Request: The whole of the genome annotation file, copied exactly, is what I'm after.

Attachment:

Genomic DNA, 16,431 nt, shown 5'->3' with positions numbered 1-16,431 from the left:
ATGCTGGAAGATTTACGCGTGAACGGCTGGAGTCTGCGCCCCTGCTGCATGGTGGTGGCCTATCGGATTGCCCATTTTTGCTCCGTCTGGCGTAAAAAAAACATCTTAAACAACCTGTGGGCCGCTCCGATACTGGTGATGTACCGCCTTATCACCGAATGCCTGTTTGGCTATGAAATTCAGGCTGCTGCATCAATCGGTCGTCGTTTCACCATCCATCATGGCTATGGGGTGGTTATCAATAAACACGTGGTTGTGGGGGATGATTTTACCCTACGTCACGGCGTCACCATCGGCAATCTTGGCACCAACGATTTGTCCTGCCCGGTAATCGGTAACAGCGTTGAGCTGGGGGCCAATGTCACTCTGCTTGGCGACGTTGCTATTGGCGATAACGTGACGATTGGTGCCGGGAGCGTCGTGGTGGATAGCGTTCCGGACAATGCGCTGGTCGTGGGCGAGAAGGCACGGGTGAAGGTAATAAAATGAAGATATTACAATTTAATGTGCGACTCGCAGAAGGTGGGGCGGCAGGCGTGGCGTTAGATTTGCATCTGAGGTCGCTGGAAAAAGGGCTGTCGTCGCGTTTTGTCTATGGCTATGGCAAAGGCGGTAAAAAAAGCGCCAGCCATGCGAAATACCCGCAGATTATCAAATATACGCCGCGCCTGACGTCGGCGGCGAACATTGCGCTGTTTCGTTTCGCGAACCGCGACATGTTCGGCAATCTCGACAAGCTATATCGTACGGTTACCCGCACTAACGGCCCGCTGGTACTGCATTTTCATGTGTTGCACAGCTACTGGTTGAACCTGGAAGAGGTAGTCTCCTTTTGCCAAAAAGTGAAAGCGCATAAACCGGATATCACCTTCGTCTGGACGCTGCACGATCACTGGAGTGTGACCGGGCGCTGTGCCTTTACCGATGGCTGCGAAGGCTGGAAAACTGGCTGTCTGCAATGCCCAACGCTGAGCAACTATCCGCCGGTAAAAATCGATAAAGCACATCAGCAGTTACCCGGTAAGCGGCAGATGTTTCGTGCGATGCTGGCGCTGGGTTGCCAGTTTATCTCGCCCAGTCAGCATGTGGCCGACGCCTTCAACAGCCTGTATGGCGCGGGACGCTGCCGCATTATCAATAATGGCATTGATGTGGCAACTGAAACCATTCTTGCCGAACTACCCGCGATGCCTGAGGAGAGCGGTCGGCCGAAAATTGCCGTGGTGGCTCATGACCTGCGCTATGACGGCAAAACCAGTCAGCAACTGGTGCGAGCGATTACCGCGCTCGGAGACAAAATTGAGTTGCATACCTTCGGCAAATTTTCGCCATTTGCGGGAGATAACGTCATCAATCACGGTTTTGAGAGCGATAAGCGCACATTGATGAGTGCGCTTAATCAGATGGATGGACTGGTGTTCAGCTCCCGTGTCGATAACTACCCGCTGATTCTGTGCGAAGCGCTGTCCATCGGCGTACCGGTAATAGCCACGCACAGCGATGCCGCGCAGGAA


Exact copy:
Genomic DNA, 16,431 nt, shown 5'->3' with positions numbered 1-16,431 from the left:
ATGCTGGAAGATTTACGCGTGAACGGCTGGAGTCTGCGCCCCTGCTGCATGGTGGTGGCCTATCGGATTGCCCATTTTTGCTCCGTCTGGCGTAAAAAAAACATCTTAAACAACCTGTGGGCCGCTCCGATACTGGTGATGTACCGCCTTATCACCGAATGCCTGTTTGGCTATGAAATTCAGGCTGCTGCATCAATCGGTCGTCGTTTCACCATCCATCATGGCTATGGGGTGGTTATCAATAAACACGTGGTTGTGGGGGATGATTTTACCCTACGTCACGGCGTCACCATCGGCAATCTTGGCACCAACGATTTGTCCTGCCCGGTAATCGGTAACAGCGTTGAGCTGGGGGCCAATGTCACTCTGCTTGGCGACGTTGCTATTGGCGATAACGTGACGATTGGTGCCGGGAGCGTCGTGGTGGATAGCGTTCCGGACAATGCGCTGGTCGTGGGCGAGAAGGCACGGGTGAAGGTAATAAAATGAAGATATTACAATTTAATGTGCGACTCGCAGAAGGTGGGGCGGCAGGCGTGGCGTTAGATTTGCATCTGAGGTCGCTGGAAAAAGGGCTGTCGTCGCGTTTTGTCTATGGCTATGGCAAAGGCGGTAAAAAAAGCGCCAGCCATGCGAAATACCCGCAGATTATCAAATATACGCCGCGCCTGACGTCGGCGGCGAACATTGCGCTGTTTCGTTTCGCGAACCGCGACATGTTCGGCAATCTCGACAAGCTATATCGTACGGTTACCCGCACTAACGGCCCGCTGGTACTGCATTTTCATGTGTTGCACAGCTACTGGTTGAACCTGGAAGAGGTAGTCTCCTTTTGCCAAAAAGTGAAAGCGCATAAACCGGATATCACCTTCGTCTGGACGCTGCACGATCACTGGAGTGTGACCGGGCGCTGTGCCTTTACCGATGGCTGCGAAGGCTGGAAAACTGGCTGTCTGCAATGCCCAACGCTGAGCAACTATCCGCCGGTAAAAATCGATAAAGCACATCAGCAGTTACCCGGTAAGCGGCAGATGTTTCGTGCGATGCTGGCGCTGGGTTGCCAGTTTATCTCGCCCAGTCAGCATGTGGCCGACGCCTTCAACAGCCTGTATGGCGCGGGACGCTGCCGCATTATCAATAATGGCATTGATGTGGCAACTGAAACCATTCTTGCCGAACTACCCGCGATGCCTGAGGAGAGCGGTCGGCCGAAAATTGCCGTGGTGGCTCATGACCTGCGCTATGACGGCAAAACCAGTCAGCAACTGGTGCGAGCGATTACCGCGCTCGGAGACAAAATTGAGTTGCATACCTTCGGCAAATTTTCGCCATTTGCGGGAGATAACGTCATCAATCACGGTTTTGAGAGCGATAAGCGCACATTGATGAGTGCGCTTAATCAGATGGATGGACTGGTGTTCAGCTCCCGTGTCGATAACTACCCGCTGATTCTGTGCGAAGCGCTGTCCATCGGCGTACCGGTAATAGCCACGCACAGCGATGCCGCGCAGGAA